Chiari medial displacement osteotomy is a procedure that uses the cancellous bone of the ilium to contain the femoral head and bear weight. It is the most contraversial osteotomy of the hip joint. This study was therefore conducted to determine the results of this osteotomy with mid-term follow-up in children.

From 1995 to 2004, 20 Chiari pelvic osteotomies (in 18 patients) were performed. There were 15 male and 3 female patients. The average age at operation was 12.6 years and the mean follow-up was 54 months. The operative technique was as described by Chiari. An iliofemoral approach was used without utilizing a traction table. If there was anterior or anterolateral uncoverage of the femoral head, bone graft augmentation was performed.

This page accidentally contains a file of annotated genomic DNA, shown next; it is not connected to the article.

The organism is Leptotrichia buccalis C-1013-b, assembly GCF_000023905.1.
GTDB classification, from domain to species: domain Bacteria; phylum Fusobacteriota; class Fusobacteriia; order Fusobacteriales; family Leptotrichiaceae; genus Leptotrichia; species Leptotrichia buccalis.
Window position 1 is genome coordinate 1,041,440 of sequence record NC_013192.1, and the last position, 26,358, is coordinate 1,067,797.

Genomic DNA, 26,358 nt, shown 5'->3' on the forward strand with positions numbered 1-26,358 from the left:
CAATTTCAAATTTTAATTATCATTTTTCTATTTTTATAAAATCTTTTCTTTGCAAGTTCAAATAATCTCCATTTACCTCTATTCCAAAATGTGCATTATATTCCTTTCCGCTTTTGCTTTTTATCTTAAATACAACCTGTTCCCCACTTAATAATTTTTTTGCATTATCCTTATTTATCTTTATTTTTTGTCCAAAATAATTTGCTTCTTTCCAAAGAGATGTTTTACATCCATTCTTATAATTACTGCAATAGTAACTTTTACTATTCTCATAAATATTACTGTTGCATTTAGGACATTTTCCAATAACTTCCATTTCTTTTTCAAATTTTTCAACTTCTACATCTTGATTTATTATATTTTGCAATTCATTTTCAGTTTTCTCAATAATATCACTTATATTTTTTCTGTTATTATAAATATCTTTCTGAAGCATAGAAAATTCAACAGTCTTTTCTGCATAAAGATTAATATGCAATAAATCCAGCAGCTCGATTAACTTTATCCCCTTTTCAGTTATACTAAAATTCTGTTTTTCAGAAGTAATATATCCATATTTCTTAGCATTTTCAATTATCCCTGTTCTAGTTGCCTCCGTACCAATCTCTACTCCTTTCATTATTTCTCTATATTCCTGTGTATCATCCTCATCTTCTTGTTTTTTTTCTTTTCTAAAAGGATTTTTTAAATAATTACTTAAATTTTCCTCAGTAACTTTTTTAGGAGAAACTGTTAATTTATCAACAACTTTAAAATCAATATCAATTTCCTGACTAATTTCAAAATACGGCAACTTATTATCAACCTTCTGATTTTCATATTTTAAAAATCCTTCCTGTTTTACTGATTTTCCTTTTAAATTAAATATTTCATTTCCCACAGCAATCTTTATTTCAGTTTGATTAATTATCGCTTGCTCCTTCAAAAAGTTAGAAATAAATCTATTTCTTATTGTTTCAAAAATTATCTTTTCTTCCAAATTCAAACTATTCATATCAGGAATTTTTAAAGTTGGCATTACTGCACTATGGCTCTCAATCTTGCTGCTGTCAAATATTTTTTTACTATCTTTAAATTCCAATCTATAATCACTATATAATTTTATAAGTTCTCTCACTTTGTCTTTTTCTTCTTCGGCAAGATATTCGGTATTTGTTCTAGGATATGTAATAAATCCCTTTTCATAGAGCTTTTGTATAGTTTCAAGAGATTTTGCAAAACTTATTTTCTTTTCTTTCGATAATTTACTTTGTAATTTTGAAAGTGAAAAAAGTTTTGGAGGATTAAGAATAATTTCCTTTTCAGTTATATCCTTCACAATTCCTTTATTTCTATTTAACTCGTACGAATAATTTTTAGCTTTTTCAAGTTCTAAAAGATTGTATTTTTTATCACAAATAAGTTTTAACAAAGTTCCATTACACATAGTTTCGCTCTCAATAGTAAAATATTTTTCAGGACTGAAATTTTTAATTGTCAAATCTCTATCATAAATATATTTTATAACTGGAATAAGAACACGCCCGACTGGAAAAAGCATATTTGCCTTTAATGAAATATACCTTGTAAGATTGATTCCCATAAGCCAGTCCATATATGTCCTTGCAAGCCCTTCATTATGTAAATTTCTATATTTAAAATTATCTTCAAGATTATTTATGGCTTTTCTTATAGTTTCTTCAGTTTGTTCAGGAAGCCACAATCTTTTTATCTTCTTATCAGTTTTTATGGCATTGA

The angle of the osteotomy averaged 12 degrees , with the distance from the acetabulum averaging 3.2 mm. The average displacement was 42%. Of the 20 Chiari osteotomies, 11 were categorized as excellent, 8 as good and one as fair in terms of clinical and radiological results. Student's t test statistics showed improvements in all radiologic parameters of the hip joint (Sharp angle, center-edge angle and coverage of the femoral head). Graft resorption was observed in 25% of the patients.

There are very rare indications of Chiari osteotomy in patients younger than 10 years. Because of the high rate of graft resorption, Chiari osteotomy should be the last treatment option when there is anterior or anterolateral uncoverage of the hip joint.